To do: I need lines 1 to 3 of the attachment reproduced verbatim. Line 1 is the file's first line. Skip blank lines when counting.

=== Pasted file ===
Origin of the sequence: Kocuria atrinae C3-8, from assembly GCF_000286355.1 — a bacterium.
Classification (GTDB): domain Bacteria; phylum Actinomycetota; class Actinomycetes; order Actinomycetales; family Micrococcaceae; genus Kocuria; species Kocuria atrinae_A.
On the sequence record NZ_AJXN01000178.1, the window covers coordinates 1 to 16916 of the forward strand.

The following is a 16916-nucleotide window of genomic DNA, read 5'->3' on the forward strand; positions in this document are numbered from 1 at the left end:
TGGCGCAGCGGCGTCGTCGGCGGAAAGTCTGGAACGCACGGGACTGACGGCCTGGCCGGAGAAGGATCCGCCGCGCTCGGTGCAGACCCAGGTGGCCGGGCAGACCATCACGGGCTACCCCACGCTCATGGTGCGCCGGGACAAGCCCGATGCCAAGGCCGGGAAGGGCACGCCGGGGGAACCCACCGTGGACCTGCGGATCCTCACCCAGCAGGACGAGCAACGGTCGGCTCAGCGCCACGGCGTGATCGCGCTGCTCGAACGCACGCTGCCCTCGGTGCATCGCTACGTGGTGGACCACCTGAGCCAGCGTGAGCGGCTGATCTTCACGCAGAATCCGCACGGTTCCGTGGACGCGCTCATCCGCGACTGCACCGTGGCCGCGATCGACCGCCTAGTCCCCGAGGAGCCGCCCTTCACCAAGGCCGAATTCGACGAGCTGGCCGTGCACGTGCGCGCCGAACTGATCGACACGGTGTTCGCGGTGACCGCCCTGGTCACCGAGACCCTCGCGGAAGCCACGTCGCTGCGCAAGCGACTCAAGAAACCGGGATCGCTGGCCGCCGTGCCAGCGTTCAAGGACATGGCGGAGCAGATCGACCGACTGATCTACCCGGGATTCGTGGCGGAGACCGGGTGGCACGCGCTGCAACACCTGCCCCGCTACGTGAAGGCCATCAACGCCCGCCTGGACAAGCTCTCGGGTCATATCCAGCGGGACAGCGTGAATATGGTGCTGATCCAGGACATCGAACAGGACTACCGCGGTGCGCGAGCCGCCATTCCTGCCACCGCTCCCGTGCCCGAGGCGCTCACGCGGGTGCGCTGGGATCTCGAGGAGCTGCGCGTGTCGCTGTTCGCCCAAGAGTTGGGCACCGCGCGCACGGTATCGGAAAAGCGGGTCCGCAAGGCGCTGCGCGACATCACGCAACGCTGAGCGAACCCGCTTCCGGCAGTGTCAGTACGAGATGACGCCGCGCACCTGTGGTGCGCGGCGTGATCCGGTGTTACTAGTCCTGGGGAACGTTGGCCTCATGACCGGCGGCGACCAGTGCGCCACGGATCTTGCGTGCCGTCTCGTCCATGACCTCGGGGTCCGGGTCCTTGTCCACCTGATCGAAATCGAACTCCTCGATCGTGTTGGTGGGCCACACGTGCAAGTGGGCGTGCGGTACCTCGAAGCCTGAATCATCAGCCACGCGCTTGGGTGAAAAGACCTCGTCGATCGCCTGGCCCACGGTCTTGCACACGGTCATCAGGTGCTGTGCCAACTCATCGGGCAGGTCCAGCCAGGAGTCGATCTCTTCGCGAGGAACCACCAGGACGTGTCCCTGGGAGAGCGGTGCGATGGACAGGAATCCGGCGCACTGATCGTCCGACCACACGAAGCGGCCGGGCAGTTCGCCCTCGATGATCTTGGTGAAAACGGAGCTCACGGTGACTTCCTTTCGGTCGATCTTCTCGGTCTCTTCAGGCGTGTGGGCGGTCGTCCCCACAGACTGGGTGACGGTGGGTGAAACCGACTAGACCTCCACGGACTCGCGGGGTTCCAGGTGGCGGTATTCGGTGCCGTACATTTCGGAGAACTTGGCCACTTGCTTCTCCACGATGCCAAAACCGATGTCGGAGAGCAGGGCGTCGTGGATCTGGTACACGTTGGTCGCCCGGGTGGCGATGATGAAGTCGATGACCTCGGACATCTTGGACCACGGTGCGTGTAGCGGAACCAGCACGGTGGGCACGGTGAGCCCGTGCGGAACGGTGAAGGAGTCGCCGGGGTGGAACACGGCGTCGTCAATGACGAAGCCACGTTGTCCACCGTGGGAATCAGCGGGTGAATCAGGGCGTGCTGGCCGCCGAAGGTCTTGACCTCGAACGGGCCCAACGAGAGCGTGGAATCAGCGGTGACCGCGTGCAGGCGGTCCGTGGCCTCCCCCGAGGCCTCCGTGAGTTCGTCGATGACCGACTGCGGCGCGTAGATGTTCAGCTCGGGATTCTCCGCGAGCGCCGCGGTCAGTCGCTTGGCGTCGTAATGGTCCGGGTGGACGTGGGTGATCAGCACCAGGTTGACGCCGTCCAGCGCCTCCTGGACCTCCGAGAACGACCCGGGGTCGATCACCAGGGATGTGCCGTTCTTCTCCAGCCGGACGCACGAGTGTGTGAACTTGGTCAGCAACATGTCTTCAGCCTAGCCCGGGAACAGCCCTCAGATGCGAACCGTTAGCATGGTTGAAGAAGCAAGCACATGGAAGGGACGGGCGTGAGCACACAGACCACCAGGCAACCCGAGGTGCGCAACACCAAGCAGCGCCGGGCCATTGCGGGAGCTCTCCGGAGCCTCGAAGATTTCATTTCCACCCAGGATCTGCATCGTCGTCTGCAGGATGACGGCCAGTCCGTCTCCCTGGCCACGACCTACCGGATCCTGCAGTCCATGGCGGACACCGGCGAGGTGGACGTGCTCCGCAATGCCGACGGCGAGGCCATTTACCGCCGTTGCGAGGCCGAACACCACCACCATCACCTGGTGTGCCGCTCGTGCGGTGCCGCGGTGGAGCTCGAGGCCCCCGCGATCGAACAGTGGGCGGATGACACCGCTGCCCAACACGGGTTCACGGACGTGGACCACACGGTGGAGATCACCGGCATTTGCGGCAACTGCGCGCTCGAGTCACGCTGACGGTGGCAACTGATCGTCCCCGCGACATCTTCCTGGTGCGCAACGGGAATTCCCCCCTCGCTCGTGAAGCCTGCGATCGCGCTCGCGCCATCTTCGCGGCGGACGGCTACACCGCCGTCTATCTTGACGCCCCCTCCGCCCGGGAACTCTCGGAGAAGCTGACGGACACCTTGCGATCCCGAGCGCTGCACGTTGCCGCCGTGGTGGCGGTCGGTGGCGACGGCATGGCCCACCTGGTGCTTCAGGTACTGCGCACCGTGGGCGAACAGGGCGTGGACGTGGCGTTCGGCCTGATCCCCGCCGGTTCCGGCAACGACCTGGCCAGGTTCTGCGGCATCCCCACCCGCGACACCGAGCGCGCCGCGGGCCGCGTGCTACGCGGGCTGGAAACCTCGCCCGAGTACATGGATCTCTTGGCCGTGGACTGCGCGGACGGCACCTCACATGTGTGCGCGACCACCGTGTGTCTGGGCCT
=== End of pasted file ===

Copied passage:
Origin of the sequence: Kocuria atrinae C3-8, from assembly GCF_000286355.1 — a bacterium.
Classification (GTDB): domain Bacteria; phylum Actinomycetota; class Actinomycetes; order Actinomycetales; family Micrococcaceae; genus Kocuria; species Kocuria atrinae_A.
On the sequence record NZ_AJXN01000178.1, the window covers coordinates 1 to 16916 of the forward strand.